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UCLA Magazine Winter 2003
The Rising
Honorable Intentions
The Cardinal of Westwood
The Littlest Bruin
Sensing the Future
Dershowitz, For the Defense
Bruin Walk

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Winter 2003 Bruin Walk

Tell Us About It

John F. Kennedy
Illustration by Ward Schumaker

We asked you to share with us your memories of hearing an influential leader speak on campus, and here is what some of you had to say:

In fall 1959, I was a lowly freshman when Sen. John Kennedy came to campus. In those days, there was a walkway from the old student union to Royce Hall that visiting dignitaries took before their appearances to meet and greet students and faculty. I happened to be there with a copy of the Daily Bruin in my hands when the senator came by. I got to the front and asked for his autograph, which he graciously gave. I asked him if he was a candidate and he replied that he was "just a senator." That sound bite was on every channel at 11 p.m. I framed the autographed Bruin and have displayed it on my office wall for 44 years now. The irony of the whole thing was that since I was at the bottom of the campus totem pole, I couldn't get a ticket to Royce Hall, and I never heard the speech.

— Steve Spiegel '63, Seattle

Let's see now: Dr. King at Janss Steps, LBJ making his first public speech after becoming president, an obscure Republican minority leader named Gerald Ford speaking to almost no one, George Wallace easily taking on a packed house in Ackerman, Malcolm X assigned to speak in a small lecture room, Ed Pauley mispronouncing Hubert Humphrey's name in an introduction, Prince Philip speaking about the use of leisure time, Henry Kissinger giving a lecture that no one could understand, Paul Samuelson not understanding why UCLA introductory economics was not using his text book; and so it went.

— Trent R. Feldman '64, M.A. '66, McLean, Va.

In 1969, I heard that the author who had assisted Malcolm X with his legendary autobiography would be speaking at the student union. I joined a crowd of several hundred other students, expecting to hear what it was like to work with Malcolm X. Instead, we were treated to the totally enthralling story of how the author, Alex Haley, had been able to successfully trace his lineage to Africa. The story we heard that day would be known to the world a few years later as Roots. At the time, however, I doubt there was a person in the audience who would have imagined such a feat was possible. Haley held us spellbound for two full hours, and when he recounted the climactic moment at which he realized he had connected Kunta Kinte to Africa, there were gasps of astonishment throughout the room. I have never heard a more compelling speech. In the lengthy standing ovation that followed, I remember seeing the tallest and best-known member of the student body in attendance: Lew Alcindor (a.k.a. Kareem Abdul-Jabbar). I must confess that I never did read Roots — nothing could top hearing Alex Haley tell the story in the first person.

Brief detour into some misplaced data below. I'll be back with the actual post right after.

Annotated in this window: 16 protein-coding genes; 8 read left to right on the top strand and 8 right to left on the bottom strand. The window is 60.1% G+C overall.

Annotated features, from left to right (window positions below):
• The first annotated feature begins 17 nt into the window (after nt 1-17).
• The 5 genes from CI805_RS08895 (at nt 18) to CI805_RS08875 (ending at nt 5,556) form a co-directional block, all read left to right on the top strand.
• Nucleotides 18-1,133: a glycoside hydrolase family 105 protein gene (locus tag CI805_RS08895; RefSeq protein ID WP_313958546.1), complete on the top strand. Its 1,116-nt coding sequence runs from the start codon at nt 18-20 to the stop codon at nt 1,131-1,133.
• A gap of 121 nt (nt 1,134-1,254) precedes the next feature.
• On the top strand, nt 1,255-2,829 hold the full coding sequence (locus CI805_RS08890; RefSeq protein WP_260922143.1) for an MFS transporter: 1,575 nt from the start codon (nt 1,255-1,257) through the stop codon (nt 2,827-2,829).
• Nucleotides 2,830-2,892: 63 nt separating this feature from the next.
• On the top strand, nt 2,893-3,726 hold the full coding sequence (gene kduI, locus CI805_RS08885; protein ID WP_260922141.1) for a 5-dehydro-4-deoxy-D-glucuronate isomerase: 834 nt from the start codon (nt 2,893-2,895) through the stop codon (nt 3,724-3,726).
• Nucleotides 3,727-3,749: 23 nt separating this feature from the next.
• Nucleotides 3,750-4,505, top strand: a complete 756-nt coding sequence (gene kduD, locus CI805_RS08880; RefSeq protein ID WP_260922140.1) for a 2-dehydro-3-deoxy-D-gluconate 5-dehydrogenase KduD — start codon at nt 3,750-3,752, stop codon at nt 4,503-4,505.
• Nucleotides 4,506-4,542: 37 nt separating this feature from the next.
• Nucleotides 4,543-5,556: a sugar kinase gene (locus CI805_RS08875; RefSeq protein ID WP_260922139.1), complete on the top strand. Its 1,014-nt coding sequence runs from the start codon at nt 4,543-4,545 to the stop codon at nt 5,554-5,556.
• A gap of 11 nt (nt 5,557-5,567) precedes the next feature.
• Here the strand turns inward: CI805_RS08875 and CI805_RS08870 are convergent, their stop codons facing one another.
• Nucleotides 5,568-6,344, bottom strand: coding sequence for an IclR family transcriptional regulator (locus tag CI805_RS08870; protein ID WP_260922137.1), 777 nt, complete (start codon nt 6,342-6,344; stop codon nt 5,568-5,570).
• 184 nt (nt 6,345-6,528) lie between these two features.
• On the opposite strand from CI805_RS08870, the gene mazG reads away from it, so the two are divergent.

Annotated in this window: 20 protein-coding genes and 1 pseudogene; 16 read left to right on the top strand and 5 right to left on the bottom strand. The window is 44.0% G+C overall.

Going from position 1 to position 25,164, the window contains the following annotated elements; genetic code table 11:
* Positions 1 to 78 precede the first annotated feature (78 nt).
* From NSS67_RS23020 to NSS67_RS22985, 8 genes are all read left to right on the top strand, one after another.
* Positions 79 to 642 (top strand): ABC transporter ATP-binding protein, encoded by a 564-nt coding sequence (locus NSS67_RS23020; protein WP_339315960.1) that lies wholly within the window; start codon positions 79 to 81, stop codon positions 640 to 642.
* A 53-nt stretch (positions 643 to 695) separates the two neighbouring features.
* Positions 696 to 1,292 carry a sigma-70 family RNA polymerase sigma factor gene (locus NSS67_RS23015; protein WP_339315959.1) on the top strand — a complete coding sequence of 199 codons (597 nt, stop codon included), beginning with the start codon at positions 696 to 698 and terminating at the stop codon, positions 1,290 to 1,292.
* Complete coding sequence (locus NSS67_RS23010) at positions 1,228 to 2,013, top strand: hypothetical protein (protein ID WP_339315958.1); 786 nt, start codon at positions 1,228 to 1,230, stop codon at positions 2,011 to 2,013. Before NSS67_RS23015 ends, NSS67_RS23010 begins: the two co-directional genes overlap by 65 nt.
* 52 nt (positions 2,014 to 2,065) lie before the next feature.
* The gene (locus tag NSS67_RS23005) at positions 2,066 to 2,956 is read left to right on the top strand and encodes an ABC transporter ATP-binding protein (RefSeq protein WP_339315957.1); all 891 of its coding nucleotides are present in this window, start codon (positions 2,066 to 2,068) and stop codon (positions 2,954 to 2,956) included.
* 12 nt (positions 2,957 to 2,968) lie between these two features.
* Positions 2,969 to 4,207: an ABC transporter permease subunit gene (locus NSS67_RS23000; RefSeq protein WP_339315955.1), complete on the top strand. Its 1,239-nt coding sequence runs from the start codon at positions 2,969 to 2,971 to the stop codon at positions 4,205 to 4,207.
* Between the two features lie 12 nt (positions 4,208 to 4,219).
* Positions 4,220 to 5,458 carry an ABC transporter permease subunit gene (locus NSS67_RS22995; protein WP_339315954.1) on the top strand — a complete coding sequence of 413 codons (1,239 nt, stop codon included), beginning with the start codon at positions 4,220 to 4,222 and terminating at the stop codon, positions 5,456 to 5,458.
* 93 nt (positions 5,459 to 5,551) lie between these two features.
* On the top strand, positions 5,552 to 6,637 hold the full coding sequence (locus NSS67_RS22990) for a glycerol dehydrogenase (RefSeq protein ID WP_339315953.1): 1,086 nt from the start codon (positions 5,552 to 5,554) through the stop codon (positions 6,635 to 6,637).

— David Simon '72, J.D. '75, Los Angeles

In 1971, famed anthropologist Louis Leakey spoke in Royce Hall about his excavations in Oldavi Gorge. Leakey was known for "debunking myths," to use the vernacular of the time, or "thinking outside the box," as we would say today. Leakey explained the then-popular theory that man migrated to the plains of Africa and stood upright while monkeys went to the trees to avoid predators ... then he showed a slide of a grown lion perched comfortably in a tree. He also commented on the principle (engraved on Royce Hall) that man is distinguished from animals by his use of tools ... then Leakey showed a picture of a gorilla using a stick to get ants from a rotten log. Two lessons learned: Experience counts and learn to recognize the obvious.

— Dana Sherman '75, Los Angeles

Bob Hope came to UCLA during homecoming 1987, aptly themed "On the Road to Roses." In Ackerman Grand Ballroom, he introduced the homecoming court, of which I was honored to be a member. The court stood on stage behind him as he took questions and responded with jokes to the humorous delight of all. That Monday in October 1987 also happened to be Black Monday on Wall Street. There was concern and discussion among everybody on campus who knew the market was falling, ultimately over 500 points, or 25% of its value then. Those of us in the ballroom listening to Bob Hope forgot our worries while he made us laugh.

— Mark Jessee '90, Westlake Village, Calif.

Next up: Tell us about your favorite campus or Westwood hangouts when you were a student. E-mail us at marinad@support.ucla.edu, fax us at (310) 794-6883 or write to: Bruin Walk Editor, UCLA Magazine, 10920 Wilshire Blvd., Suite 1500, Los Angeles, CA 90024. Please include a phone number and city of residence.



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